So, in this case, we decided that using a single 24 foot tall fixed ladder, for every single person going up and down from this roof, was just not safe, and probably not productive, either. You can't carry your tools up the ladder, you have to haul them up in a bucket every time. And if you realize you need something, and you're working on the far end of that building, it's a long walk back to that ladder. And really, with all the people who would need to access that roof, all day, every day, for several months, I wanted to cut down on the risk of all of them using that tall fixed ladder several times a day.
We also identified some issues with unprotected roof edges. In some areas, the concrete parapet walls were not going to be tall enough to provide fall protection. One approach here, is to simply alert the trades of this issue, and remind them that they would be responsible for finding a way to provide protection for their personnel working on the roof. And sometimes this is fine. But here, with the size, and the schedule, and the fact that it's tough to even keep an eye on this all day long, every day, we decided to look at alternatives.
In the end, we developed a plan that said, as soon as the concrete walls were erected, the general contractor would install two stair towers in opposite corners of the building. And we would install steel cables as guardrails in any area where the parapet walls weren't going to be tall enough to provide fall protection. And we drafted this plan well in advance, and we made sure that the trades were all aware of it. This allowed them to take these actual conditions into account, not only when they were planning their work, but when they were bidding it, as well.
Now, hopefully this avoided some of the extra money that tends to get put into bids to account for unknown conditions. Plus, in this site-specific plan, we're able to dictate some things. We're able to mandate that the stair towers be used for access, in lieu of any extension ladders, unless we approve it in advance. And this really contributes to the overall safety on the project. The lesson here, is that to really implement all of this correctly, the project needs a plan.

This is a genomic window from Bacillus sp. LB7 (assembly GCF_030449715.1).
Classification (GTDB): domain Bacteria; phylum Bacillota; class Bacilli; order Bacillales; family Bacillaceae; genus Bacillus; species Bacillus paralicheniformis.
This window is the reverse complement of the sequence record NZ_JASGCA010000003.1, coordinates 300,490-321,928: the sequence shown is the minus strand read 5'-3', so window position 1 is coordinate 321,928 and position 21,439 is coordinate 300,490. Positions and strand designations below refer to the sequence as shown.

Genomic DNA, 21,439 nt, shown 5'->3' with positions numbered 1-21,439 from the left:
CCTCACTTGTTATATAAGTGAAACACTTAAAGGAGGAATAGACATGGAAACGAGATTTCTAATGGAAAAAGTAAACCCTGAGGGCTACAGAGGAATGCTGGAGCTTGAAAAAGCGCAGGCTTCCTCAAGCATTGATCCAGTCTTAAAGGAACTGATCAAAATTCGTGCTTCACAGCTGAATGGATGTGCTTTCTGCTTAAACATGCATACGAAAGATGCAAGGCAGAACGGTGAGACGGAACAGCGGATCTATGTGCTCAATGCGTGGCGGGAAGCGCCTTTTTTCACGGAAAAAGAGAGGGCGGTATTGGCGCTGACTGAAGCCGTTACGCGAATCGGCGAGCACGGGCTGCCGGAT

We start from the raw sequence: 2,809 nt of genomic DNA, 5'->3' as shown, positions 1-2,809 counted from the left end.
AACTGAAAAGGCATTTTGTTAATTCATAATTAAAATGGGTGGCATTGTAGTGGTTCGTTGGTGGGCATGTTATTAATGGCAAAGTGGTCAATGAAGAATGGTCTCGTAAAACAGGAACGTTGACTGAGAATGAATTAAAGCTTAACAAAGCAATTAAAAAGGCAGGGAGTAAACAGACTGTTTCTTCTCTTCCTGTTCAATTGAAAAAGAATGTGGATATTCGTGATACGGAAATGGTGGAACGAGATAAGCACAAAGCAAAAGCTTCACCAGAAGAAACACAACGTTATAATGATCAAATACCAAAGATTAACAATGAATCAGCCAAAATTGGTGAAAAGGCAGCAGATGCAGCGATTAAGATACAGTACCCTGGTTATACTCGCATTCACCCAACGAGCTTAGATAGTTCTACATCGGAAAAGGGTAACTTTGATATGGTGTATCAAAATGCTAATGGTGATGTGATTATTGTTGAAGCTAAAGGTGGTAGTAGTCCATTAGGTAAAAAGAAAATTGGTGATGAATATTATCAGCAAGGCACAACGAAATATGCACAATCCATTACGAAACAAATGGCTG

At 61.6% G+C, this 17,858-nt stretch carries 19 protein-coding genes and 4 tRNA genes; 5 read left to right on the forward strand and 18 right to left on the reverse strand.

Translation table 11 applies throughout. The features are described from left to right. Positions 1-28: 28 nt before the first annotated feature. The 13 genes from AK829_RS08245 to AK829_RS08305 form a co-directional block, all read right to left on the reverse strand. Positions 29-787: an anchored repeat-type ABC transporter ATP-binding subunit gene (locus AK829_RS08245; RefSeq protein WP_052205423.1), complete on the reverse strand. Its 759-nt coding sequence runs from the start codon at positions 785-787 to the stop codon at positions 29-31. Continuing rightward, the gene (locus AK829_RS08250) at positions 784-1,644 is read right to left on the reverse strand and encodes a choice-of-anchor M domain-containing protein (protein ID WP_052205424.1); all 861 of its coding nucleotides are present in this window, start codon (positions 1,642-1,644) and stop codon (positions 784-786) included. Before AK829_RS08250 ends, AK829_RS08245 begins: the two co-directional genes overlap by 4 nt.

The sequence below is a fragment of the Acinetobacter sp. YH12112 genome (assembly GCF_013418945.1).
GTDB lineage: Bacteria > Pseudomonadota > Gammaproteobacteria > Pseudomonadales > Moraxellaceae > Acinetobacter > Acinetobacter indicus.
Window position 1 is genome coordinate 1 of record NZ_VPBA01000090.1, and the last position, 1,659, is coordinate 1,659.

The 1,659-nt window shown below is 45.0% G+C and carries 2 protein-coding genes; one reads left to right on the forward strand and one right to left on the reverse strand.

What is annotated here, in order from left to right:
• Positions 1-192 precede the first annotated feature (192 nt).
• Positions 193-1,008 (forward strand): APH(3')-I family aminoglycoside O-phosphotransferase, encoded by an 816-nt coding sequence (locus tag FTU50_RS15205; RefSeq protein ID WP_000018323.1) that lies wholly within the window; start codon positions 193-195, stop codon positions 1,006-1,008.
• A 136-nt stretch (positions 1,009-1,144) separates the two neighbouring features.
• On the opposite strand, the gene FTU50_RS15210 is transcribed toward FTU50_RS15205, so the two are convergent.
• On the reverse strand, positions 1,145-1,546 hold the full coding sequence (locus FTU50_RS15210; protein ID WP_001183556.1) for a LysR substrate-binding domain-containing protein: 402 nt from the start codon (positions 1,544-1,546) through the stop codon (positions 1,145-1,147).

A plan that considers safety, quality, and productivity. Then the trades can build their own plans on top of that for their specific tasks. And don't forget that sometimes plans need to be reworked. Sometimes a change in schedule, or sequencing, is going to require a new look at the plan. And remember to get input from the field. This really helps with buy-in, and implementation, later on.
Throughout this course, Jim highlights some of the most notable safety and health hazards in the industry—including fall hazards, traffic accidents, and respiratory hazards—and shares strategies for integrating safety, quality, and productivity. He also explains how to leverage technological advancements such as digital drawings to help your team work safer and smarter.
- Recognizing health hazards in the industry
- Integrating safety, quality, and productivity
- Creating a culture of learning
- Recognizing leading indicators
- Using digital solutions to improve safety
- Using BIM to identify hazards early